1,801Grants to

1,202(Sub)Species

Blue Whale (Balaenoptera musculus)

Mohamed bin Zayed Species project number 0925400

Mohamed bin Zayed Species Conservation (Project No. 0925400) - Blue Whale - Awarded $25,000 on August 17, 2009

Centro de Conservación Cetacea (CCC) is a Chilean non-governmental and non-profit organization that actively and effectively works on the conservation of cetacean species and their aquatic ecosystems in Chile and the Southern Hemisphere. The Alfaguara (blue whale) Project, a key CCC project, is conducted in northwestern Isla de Chiloé, southern Chile.

 

Southern Chile has one of the most representative and important fjords systems in the world. Isla de Chiloé is the northern limit of the Chilean fjords ecosystem and is characterized by its great biodiversity, including the most important feeding ground for blue whales (Balaenoptera musculus) known in the southern hemisphere; the highest density of the endangered marine otter (Lutra felina); the only known shared breeding site for Humboldt (Spheniscus humboldti) and Magellanic (Spheniscus magellanicus) penguins at the Islotes de Puñihuil Natural Monument; and the main colony of sea lions in Chile (Otaria flavescens). Humpback whales (Megaptera novaeangliae), sei whales (Baleanoptera borealis), southern right whales (Eubalaena australis), fin whales (Balaenoptera physalus) and Peale's dolphins (Lagenorhynchus australis) are opportunistically seen during the fieldwork season (January to May).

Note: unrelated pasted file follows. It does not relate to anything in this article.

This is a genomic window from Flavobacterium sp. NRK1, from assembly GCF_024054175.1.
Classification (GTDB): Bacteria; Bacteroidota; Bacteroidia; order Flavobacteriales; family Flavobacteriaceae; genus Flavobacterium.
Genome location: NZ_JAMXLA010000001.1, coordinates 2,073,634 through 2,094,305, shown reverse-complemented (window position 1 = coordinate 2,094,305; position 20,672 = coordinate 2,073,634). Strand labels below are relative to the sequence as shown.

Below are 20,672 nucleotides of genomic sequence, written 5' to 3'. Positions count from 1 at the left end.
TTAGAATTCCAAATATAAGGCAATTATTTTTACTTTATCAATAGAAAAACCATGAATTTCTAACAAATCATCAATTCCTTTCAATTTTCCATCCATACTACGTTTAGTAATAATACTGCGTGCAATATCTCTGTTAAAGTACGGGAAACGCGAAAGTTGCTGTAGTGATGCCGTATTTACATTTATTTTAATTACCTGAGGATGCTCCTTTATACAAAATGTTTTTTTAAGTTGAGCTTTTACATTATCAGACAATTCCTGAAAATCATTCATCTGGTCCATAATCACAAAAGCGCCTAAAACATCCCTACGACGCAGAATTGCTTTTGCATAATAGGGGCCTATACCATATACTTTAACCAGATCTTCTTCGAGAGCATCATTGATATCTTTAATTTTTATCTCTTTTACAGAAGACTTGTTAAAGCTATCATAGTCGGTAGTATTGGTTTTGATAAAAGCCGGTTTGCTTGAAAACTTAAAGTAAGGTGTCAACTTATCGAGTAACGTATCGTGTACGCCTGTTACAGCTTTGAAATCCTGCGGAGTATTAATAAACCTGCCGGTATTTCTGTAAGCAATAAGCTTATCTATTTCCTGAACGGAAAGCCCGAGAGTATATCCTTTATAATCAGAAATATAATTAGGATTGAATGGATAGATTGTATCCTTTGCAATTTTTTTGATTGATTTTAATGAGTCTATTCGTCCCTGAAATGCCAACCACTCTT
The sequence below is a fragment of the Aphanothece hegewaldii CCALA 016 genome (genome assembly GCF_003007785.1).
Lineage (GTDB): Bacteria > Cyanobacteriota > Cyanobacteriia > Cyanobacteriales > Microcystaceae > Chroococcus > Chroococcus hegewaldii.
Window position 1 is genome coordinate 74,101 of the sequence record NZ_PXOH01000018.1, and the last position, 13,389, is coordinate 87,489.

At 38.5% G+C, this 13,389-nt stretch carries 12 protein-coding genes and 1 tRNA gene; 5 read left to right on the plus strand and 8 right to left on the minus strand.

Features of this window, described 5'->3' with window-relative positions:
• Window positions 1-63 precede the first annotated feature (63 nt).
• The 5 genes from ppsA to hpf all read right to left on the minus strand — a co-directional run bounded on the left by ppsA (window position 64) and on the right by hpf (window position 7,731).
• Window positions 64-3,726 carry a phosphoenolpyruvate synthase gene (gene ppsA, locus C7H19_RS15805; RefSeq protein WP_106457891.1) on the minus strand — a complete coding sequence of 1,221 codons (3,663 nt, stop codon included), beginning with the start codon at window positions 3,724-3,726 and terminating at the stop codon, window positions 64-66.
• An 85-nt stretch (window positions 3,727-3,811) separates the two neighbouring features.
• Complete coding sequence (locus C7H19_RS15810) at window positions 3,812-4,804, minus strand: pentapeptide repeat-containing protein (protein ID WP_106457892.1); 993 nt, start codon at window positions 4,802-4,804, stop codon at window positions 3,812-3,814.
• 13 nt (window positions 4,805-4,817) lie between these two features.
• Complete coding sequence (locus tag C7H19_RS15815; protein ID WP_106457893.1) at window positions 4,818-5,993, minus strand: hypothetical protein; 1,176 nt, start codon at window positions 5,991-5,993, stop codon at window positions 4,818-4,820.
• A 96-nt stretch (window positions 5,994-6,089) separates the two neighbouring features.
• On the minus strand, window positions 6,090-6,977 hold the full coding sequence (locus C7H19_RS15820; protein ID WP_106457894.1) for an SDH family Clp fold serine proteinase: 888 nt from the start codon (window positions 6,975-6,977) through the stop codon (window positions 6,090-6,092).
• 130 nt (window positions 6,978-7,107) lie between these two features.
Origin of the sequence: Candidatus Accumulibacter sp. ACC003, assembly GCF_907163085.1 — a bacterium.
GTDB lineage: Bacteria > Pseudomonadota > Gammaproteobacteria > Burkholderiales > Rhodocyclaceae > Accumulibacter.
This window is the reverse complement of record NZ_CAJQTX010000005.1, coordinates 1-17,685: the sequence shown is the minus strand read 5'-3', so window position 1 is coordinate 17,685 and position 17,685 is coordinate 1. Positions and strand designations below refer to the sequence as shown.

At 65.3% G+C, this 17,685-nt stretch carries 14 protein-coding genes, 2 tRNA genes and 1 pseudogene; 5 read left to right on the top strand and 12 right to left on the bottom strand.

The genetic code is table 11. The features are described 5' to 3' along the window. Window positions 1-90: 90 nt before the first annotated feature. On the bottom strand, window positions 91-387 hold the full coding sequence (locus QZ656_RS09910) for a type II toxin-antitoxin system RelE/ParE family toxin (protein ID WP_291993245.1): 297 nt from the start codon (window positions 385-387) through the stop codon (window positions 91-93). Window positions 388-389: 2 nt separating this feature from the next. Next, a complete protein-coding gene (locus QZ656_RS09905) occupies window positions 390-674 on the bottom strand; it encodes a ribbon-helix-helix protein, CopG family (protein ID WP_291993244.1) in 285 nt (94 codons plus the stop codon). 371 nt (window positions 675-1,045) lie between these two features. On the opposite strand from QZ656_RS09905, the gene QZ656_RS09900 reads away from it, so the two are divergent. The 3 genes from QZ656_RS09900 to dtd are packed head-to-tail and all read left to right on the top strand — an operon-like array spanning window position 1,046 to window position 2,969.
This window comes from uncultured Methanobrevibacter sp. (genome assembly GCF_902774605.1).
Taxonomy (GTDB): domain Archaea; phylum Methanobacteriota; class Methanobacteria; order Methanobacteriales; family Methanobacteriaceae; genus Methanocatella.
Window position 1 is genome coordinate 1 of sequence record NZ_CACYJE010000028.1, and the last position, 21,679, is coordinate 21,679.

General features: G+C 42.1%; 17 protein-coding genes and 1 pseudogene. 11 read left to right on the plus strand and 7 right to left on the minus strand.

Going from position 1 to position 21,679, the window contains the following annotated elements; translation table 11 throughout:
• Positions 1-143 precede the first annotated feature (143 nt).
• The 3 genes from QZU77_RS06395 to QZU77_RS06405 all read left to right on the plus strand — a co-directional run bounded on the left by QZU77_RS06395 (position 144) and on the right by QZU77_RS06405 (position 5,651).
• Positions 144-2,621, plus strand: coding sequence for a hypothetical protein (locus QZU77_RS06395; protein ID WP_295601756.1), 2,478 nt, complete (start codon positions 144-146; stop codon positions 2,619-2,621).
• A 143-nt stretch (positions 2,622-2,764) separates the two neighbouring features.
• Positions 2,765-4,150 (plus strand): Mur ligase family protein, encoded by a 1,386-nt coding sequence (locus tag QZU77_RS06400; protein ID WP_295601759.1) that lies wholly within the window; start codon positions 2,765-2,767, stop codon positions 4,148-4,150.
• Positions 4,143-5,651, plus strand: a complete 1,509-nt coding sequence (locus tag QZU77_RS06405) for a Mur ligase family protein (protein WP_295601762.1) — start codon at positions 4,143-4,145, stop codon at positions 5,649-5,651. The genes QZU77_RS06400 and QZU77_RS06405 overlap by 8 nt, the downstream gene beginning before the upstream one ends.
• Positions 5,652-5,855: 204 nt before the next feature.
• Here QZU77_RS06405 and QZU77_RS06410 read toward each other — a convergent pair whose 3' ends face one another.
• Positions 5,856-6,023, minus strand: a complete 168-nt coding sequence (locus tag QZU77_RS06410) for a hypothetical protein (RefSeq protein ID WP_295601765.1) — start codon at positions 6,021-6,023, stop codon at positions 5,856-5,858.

However, this vital and delicate ecosystem has been subject to increasing threats during the last 20 years, such as marine pollution and habitat degradation from industrial salmon farming, coastal development, intensive industrial fishing and the accelerated expansion of maritime traffic.

 

The aims of the Alfaguara Project are specifically oriented to guarantee the long term protection of the blue whales, the responsible development of community based marine ecotourism and the effective conservation of the marine and coastal ecosystem of northwestern Isla de Chiloe.

 

After seven years, the Alfaguara Project has contributed important scientific information on the species, making it one of the best known populations of blue whales in southern hemisphere.

 

Unprecedented regulations for responsible marine fauna watching have been adopted, skinny blue whales and skin lesions have been identified, the most important concentration of blue whale photo identification catalogue in the southern hemisphere (+300 individuals) has been generated, an international cooperative blue whale catalogue was created and measures to avoid collisions between large vessels and blue whales are underway.

 

Blue whale conservation is a long term endeavor that needs to be address integrally from an ecosystem management approach and involving coastal communities on the conservation process. Appropriate management of human activities in land and ensure appropriate coastal ecosystems conservation is needed.

 

The Alfaguara Project is a long term project that will continue to monitor wild fauna and implement strategies to ensure the adoption of concrete conservation policies that benefits blue whales, its ecosystem and local communities.

 



Project 0925400 location - Chile, South America